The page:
Almost 7 years removed from the first FDA approved Biosimilar (Zarxio) in 2015, the US market for Biosimilars is projected to be highly beneficial over the next decade, for both pharmaceutical companies as well as patients, with RAND Corporation projecting estimated savings of over $54 Billion during this period.
To truly comprehend such forecasts, a deeper understanding of what constitutes a ‘Biosimilar Drug’ is required. Essentially, the structure of a biosimilar is based on a pre-existing, approved drug known as a Biologic & possesses no significant clinical difference in safety, purity or potency in fighting a disease or disorder in comparison to the previously stated reference product.
A simple question arises.
Why create virtually a carbon copy of an existing solution?
Let’s find out!
Biologics are extremely distinct & targeted medicines derived from living organisms (humans, animals, micro-organisms). These include & are not limited to hormones, vaccines, blood products, insulin, proteins & monoclonal antibodies.
Although Biologics have been extremely successful in the treatment of patients with long-term illnesses such as cancer, rheumatoid arthritis, Crohn’s disease & other auto-immune conditions, the manufacturing costs due to the complexities in their development & production are very high, rendering them out of reach for a vast majority of patients who cannot afford such expensive therapies.
Herein lies the primary factor for the introduction of Biosimilars.
Expected to lower treatment costs by a third with respect to the original biologic, biosimilars allow a wider base of patients, an opportunity to manage & cope with chronic diseases.
Delicate & complex manufacturing processes, predictable resistance from biologic manufacturers clubbed with a passage of assessment & multiple stages of clinical trials whose data is carefully examined (rightfully so), means the path from conception to functional existence of a biosimilar is a long & strenuous one.
The process of approval involves demonstration & proof of a number of factors such as :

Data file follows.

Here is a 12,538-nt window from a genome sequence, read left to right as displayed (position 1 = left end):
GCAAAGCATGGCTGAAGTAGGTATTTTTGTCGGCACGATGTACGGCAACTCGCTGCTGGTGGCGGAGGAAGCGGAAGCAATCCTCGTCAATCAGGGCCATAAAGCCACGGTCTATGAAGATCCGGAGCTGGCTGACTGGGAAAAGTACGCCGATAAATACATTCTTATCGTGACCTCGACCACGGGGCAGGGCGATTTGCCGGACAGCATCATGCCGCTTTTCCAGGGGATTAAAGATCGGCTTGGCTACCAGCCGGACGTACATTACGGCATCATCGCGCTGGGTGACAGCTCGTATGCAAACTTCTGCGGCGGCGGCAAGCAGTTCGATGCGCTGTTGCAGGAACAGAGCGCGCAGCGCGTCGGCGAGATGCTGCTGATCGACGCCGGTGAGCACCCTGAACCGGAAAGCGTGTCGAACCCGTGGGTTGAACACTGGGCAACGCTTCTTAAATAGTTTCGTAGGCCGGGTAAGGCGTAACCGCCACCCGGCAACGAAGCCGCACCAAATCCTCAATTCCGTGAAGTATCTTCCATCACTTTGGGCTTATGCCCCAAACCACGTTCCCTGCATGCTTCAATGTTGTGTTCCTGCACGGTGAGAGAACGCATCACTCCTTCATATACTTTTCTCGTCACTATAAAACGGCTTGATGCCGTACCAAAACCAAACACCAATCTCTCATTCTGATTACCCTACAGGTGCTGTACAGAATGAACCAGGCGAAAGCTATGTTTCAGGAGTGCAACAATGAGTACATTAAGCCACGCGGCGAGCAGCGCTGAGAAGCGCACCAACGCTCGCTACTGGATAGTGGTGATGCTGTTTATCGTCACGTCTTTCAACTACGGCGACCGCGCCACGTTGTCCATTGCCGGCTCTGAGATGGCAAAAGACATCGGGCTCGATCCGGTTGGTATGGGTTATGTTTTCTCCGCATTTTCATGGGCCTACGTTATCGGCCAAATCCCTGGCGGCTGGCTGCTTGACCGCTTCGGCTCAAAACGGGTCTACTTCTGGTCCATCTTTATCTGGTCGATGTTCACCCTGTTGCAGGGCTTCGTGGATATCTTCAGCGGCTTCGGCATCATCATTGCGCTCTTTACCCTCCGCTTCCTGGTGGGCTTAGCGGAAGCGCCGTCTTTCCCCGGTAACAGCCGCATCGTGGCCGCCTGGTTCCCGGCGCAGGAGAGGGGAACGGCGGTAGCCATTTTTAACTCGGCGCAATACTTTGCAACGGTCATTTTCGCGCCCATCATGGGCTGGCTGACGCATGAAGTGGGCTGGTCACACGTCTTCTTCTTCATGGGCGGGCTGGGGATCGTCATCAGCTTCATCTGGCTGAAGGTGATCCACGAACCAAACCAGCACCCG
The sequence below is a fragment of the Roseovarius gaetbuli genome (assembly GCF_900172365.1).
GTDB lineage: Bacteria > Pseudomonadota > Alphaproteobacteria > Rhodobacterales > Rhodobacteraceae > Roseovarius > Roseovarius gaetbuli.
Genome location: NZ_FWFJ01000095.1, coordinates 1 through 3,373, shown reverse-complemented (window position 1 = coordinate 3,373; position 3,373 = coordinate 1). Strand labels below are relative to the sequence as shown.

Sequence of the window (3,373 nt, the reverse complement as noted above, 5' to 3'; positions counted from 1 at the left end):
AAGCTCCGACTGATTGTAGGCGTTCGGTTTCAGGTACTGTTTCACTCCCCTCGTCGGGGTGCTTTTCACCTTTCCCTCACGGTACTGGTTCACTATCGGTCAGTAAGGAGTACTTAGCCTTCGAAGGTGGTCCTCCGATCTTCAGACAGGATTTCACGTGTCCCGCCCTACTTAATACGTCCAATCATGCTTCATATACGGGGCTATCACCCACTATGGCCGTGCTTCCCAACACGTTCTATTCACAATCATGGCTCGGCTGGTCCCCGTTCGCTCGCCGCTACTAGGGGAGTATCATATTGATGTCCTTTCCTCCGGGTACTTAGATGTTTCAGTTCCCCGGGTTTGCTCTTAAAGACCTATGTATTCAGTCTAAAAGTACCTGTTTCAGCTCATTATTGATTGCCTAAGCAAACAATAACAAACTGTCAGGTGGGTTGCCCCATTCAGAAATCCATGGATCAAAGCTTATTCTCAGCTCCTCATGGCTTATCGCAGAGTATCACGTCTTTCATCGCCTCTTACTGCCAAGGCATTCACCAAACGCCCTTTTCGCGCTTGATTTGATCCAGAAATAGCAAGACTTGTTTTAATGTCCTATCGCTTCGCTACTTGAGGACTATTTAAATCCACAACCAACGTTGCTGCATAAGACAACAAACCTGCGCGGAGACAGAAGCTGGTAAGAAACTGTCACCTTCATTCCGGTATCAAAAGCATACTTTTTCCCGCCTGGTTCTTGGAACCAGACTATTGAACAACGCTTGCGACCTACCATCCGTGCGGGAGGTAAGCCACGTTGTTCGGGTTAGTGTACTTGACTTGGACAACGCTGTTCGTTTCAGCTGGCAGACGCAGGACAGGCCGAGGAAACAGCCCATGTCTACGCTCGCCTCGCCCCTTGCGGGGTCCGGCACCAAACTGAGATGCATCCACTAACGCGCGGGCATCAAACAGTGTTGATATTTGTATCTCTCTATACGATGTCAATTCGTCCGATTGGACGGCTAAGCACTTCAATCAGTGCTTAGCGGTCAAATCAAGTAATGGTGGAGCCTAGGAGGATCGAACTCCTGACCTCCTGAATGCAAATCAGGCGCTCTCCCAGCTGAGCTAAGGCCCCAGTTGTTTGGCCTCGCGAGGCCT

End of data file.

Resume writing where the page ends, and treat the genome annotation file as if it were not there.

- Scientific studies proving the product is ‘similar’ to the reference biologic barring minor differences of clinically inactive components.
- Animal studies & evaluation of toxicity.
- A clinical study to demonstrate the safety, purity and potency of the biosimilar with respect to the illness it’s designed to fight.
- Information proving that the biosimilar has the same, desired clinical effects as the originally prescribed biologic.
- No safety risk or possibility of reduction in efficacy of the specific method of treatment if a patient switches from the biologic to the biosimilar.
Having said that, according to a study by The IQVIA Institute, biologics accounted for 37% of expenditure on prescription drugs in the US in 2017, on a mere 2% of total prescriptions.
The potential to fight life-threatening diseases clubbed with expiring patents for highly successful biologics means several existing & newer pharmaceutical companies are hoping to structurally & clinically replicate these drugs to occupy a chunk of the market for the foreseeable future.
Developments in the biosimilar ecosystem are ramping up as with each passing week.
A gathering of experts to discuss between the lines of the present & future scenarios for the industry is scheduled to be held from the 23rd – 24th of June, 2022 in Boston, USA.
To catch more than a glimpse of the latest trends, grab a seat at the
2nd Annual MarketsandMarkets Biosimilars Conference today.
Register here – https://bit.ly/Biosimilars-Boston-MnM
Or reach out to us for a quick & pleasant chat – [email protected]ts.com